Since Sept. 2019, more and more drug recalls have surfaced regarding heartburn medications containing ranitidine, the most popular of which is Zantac. Once the recalls started, they continued to expand to include nearly all brands of this medication.
Since the recalls of products containing ranitidine began last year, the Food and Drug Administration, along with consumers here in Ohio and elsewhere, pharmaceutical companies and researchers have been asking why N-nitrosodimethylamine was found in unsafe concentrations in the popular heartburn medication. Now, there could finally be some clues as to why the Zantac debacle occurred. Emery Pharma's initial reports may provide promising answers, which could ultimately reveal how to make the medication safe again.
People in Ohio and across the country have become used to hearing about prescription drugs subject to recalls for one reason or another. However, since the recall of the widely popular over-the-counter medication Zantac kicked off several recalls of ranitidine heartburn medications, concern has been raised about other drugs people use every day and can buy at nearly any store. These fears may be well-founded if a state on the west coast has anything to say about it.
Toward the end of 2019, consumers in Ohio and elsewhere learned that a popular medication some have taken for decades contained a human carcinogen that could give them a variety of cancers. Since Sept. 2019, numerous pharmaceutical companies have voluntarily issued recalls for products containing ranitidine, a popular heartburn reliever. Some people may have hoped that the new year would bring better news, but instead, the Food and Drug Administration only continues to widen heartburn drug recalls.
It has been widely publicized across the country fact that N-nitrosodimethylamine (NDMA) could cause cancer in people who take ranitidine products. Up to this point, the Zantac recall has not urged those who take it to stop doing so. That has changed.
People are already beginning to come forward to claim that ranitidine caused their cancer. After taking the medications for decades, they are now receiving diagnoses of a variety of cancers. It is possible that the Zantac recall gave many individuals, including some here in Ohio, the connection they were missing regarding why they ended up with cancer.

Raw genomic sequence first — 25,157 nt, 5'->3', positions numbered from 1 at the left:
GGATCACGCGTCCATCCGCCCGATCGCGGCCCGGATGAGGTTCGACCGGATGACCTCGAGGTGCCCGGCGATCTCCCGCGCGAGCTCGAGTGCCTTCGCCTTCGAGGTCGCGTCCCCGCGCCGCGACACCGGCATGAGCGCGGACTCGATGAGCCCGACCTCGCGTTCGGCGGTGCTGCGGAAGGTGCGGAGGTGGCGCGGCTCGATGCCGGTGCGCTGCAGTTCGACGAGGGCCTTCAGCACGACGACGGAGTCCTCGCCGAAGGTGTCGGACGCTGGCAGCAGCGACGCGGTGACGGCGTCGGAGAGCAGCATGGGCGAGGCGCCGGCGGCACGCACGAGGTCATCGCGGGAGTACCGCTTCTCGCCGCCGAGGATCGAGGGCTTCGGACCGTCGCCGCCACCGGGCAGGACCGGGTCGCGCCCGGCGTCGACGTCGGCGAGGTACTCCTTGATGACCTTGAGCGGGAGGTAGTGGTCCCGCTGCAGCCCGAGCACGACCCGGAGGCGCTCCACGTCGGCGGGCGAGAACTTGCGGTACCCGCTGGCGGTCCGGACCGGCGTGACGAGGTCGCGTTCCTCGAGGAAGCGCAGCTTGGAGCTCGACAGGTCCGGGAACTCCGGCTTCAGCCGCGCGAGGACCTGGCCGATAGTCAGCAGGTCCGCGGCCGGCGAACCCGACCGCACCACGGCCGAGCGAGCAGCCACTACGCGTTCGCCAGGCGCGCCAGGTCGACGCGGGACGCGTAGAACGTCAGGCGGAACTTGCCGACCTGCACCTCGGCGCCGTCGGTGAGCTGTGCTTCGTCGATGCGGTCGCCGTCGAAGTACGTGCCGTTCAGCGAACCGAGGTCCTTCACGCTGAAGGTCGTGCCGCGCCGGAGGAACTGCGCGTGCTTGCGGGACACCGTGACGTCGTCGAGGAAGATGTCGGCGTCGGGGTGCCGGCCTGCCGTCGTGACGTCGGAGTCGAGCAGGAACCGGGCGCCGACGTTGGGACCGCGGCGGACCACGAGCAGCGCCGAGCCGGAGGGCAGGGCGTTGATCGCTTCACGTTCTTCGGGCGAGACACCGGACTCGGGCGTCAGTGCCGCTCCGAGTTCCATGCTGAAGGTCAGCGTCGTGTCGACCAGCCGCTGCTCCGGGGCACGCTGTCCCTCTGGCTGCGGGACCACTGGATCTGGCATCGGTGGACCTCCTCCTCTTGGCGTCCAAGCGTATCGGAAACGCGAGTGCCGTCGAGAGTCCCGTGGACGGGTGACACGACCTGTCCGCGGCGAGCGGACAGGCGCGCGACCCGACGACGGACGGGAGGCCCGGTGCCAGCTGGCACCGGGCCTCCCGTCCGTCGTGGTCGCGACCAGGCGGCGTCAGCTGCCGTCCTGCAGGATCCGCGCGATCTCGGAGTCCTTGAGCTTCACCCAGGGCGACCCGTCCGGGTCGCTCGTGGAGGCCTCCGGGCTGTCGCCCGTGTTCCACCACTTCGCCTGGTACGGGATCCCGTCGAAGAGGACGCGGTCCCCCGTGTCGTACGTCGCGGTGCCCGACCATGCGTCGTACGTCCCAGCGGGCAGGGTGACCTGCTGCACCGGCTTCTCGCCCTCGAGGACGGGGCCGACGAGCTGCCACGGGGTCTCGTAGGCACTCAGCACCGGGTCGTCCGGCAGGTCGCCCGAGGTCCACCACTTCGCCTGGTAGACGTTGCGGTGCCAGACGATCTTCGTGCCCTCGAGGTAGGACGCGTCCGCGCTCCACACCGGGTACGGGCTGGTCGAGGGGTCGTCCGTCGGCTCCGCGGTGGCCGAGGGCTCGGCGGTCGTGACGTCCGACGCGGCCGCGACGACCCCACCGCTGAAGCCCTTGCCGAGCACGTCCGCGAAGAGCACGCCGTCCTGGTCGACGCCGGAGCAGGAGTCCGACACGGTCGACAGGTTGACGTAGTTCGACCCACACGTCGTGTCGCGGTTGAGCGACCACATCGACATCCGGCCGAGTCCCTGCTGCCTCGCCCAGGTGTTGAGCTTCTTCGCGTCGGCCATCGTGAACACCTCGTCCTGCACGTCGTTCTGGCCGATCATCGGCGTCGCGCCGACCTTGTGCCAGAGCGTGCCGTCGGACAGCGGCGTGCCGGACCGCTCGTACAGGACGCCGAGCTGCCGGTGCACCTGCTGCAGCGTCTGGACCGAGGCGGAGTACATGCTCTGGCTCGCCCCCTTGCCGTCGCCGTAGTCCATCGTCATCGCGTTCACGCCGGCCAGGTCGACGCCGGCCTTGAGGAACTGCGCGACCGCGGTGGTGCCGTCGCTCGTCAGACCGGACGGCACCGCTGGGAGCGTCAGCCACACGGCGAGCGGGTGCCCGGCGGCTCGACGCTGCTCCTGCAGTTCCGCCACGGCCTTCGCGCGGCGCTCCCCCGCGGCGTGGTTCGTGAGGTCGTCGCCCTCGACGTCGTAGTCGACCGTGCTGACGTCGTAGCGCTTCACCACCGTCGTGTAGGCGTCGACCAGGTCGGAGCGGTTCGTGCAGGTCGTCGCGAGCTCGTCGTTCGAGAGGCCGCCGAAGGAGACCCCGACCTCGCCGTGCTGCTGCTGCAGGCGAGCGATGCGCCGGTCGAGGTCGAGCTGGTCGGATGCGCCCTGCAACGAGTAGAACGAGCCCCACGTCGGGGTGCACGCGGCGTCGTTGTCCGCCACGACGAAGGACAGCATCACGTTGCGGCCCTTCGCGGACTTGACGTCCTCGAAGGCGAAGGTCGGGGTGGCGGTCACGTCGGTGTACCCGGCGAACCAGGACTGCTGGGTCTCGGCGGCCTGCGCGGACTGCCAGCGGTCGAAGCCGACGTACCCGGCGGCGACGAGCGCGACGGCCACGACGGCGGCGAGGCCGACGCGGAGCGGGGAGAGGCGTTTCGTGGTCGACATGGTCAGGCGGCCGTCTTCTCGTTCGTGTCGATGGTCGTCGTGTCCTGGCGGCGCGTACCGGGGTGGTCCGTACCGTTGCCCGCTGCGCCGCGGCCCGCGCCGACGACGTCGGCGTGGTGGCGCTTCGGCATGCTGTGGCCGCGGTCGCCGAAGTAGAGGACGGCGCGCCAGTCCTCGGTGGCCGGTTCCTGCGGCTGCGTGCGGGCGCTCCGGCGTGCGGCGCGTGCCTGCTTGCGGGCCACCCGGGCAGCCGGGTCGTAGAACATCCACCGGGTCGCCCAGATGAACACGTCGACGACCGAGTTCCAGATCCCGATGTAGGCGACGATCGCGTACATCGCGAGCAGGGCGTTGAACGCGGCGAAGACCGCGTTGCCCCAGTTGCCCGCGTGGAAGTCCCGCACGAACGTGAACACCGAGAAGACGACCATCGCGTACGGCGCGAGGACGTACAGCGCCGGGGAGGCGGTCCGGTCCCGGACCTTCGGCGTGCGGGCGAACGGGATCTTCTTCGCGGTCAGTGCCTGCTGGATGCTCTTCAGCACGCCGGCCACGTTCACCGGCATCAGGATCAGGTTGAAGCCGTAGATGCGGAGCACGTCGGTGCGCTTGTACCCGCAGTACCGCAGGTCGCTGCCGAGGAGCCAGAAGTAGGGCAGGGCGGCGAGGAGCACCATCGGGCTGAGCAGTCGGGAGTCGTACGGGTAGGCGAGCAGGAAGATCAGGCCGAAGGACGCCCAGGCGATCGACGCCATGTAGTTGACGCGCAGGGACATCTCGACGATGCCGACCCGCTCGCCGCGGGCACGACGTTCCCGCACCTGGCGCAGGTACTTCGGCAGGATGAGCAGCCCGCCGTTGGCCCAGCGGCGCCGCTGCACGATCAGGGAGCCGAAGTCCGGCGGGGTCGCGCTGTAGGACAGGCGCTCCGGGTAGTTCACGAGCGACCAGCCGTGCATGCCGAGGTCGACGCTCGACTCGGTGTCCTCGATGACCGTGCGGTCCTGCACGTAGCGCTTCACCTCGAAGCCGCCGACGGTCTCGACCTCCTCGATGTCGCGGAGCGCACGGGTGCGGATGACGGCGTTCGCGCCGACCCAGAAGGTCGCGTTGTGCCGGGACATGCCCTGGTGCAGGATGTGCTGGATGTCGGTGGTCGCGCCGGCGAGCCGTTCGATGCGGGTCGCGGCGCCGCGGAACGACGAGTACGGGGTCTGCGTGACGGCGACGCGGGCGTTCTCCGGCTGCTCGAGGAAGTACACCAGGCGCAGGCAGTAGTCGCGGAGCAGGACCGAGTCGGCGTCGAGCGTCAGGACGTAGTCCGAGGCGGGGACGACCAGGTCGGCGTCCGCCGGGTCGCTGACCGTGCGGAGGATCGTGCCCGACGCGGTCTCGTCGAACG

Numerous countries decided to simply discontinue the manufacturing, distribution and selling of Zantac and its generic equivalents off the market. Here in the United States, the Food and Drug Administration decided to continue testing and determining how nitrosodimethylamine, popularly known as NDMA, forms in the medication. In the meantime, consumers here in Ohio and elsewhere may be wondering whether they will suffer harm from ranitidine.
Many Ohio residents take dietary supplements for a variety of reasons. Part of the problem with the supplements is that they do not undergo testing necessarily undergo the same scrutiny by the Food and Drug Administration as prescribed medications do, which means they are often classified as unapproved drugs, especially if they contain medications ordinarily prescribed by doctors. The recent recall of a dietary supplement claiming to help with libido occurred because it contained an unapproved drug.
If you are like many other heartburn sufferers here in Ohio, you probably take an over the counter medication for relief. If your medication of choice happens to be Zantac, whose generic version is called Ranitidine, the Food and Drug Administration says you could end up with cancer. According to the FDA, this heartburn medication contains approximately 26,000 times the acceptable level of N-nitrosodimethylamine.
When a recall is announced, people here in Ohio and elsewhere need to understand how dangerous the product in question is. The Food and Drug Administration developed a system to identify the severity of the problem. The most dangerous classification the FDA has is a Class I recall, which means the potential for fatalities is high.